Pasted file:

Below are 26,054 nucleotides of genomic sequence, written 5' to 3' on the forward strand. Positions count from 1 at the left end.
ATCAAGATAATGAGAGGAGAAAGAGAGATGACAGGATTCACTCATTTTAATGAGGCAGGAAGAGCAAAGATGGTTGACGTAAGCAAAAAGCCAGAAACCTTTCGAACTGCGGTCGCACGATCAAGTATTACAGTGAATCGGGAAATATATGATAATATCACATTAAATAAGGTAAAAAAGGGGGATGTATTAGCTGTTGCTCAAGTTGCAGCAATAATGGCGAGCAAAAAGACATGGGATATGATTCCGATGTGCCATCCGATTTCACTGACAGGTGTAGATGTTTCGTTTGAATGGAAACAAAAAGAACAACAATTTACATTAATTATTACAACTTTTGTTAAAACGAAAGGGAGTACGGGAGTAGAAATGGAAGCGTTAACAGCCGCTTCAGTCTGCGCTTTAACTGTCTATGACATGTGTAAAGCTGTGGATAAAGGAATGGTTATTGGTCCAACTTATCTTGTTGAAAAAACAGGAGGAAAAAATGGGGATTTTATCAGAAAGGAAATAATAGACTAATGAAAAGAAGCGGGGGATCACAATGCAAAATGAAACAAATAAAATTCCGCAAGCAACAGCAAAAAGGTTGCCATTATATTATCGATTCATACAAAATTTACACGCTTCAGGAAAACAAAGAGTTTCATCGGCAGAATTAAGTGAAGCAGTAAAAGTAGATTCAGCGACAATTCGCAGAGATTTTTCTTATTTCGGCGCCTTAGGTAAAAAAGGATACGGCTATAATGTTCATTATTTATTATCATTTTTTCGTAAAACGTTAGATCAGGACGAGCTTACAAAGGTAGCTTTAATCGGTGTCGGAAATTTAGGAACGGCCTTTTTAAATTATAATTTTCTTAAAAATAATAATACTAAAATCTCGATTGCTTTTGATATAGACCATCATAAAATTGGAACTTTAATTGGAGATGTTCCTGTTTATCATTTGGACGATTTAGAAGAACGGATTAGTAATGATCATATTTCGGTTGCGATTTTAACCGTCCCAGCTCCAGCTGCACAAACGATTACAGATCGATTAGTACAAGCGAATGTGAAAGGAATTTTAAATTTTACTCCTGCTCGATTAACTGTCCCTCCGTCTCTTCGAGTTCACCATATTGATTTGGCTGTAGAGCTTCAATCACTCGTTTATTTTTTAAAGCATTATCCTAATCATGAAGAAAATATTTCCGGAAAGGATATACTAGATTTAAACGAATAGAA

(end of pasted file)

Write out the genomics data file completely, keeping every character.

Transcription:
Below are 26,054 nucleotides of genomic sequence, written 5' to 3' on the forward strand. Positions count from 1 at the left end.
ATCAAGATAATGAGAGGAGAAAGAGAGATGACAGGATTCACTCATTTTAATGAGGCAGGAAGAGCAAAGATGGTTGACGTAAGCAAAAAGCCAGAAACCTTTCGAACTGCGGTCGCACGATCAAGTATTACAGTGAATCGGGAAATATATGATAATATCACATTAAATAAGGTAAAAAAGGGGGATGTATTAGCTGTTGCTCAAGTTGCAGCAATAATGGCGAGCAAAAAGACATGGGATATGATTCCGATGTGCCATCCGATTTCACTGACAGGTGTAGATGTTTCGTTTGAATGGAAACAAAAAGAACAACAATTTACATTAATTATTACAACTTTTGTTAAAACGAAAGGGAGTACGGGAGTAGAAATGGAAGCGTTAACAGCCGCTTCAGTCTGCGCTTTAACTGTCTATGACATGTGTAAAGCTGTGGATAAAGGAATGGTTATTGGTCCAACTTATCTTGTTGAAAAAACAGGAGGAAAAAATGGGGATTTTATCAGAAAGGAAATAATAGACTAATGAAAAGAAGCGGGGGATCACAATGCAAAATGAAACAAATAAAATTCCGCAAGCAACAGCAAAAAGGTTGCCATTATATTATCGATTCATACAAAATTTACACGCTTCAGGAAAACAAAGAGTTTCATCGGCAGAATTAAGTGAAGCAGTAAAAGTAGATTCAGCGACAATTCGCAGAGATTTTTCTTATTTCGGCGCCTTAGGTAAAAAAGGATACGGCTATAATGTTCATTATTTATTATCATTTTTTCGTAAAACGTTAGATCAGGACGAGCTTACAAAGGTAGCTTTAATCGGTGTCGGAAATTTAGGAACGGCCTTTTTAAATTATAATTTTCTTAAAAATAATAATACTAAAATCTCGATTGCTTTTGATATAGACCATCATAAAATTGGAACTTTAATTGGAGATGTTCCTGTTTATCATTTGGACGATTTAGAAGAACGGATTAGTAATGATCATATTTCGGTTGCGATTTTAACCGTCCCAGCTCCAGCTGCACAAACGATTACAGATCGATTAGTACAAGCGAATGTGAAAGGAATTTTAAATTTTACTCCTGCTCGATTAACTGTCCCTCCGTCTCTTCGAGTTCACCATATTGATTTGGCTGTAGAGCTTCAATCACTCGTTTATTTTTTAAAGCATTATCCTAATCATGAAGAAAATATTTCCGGAAAGGATATACTAGATTTAAACGAATAGAA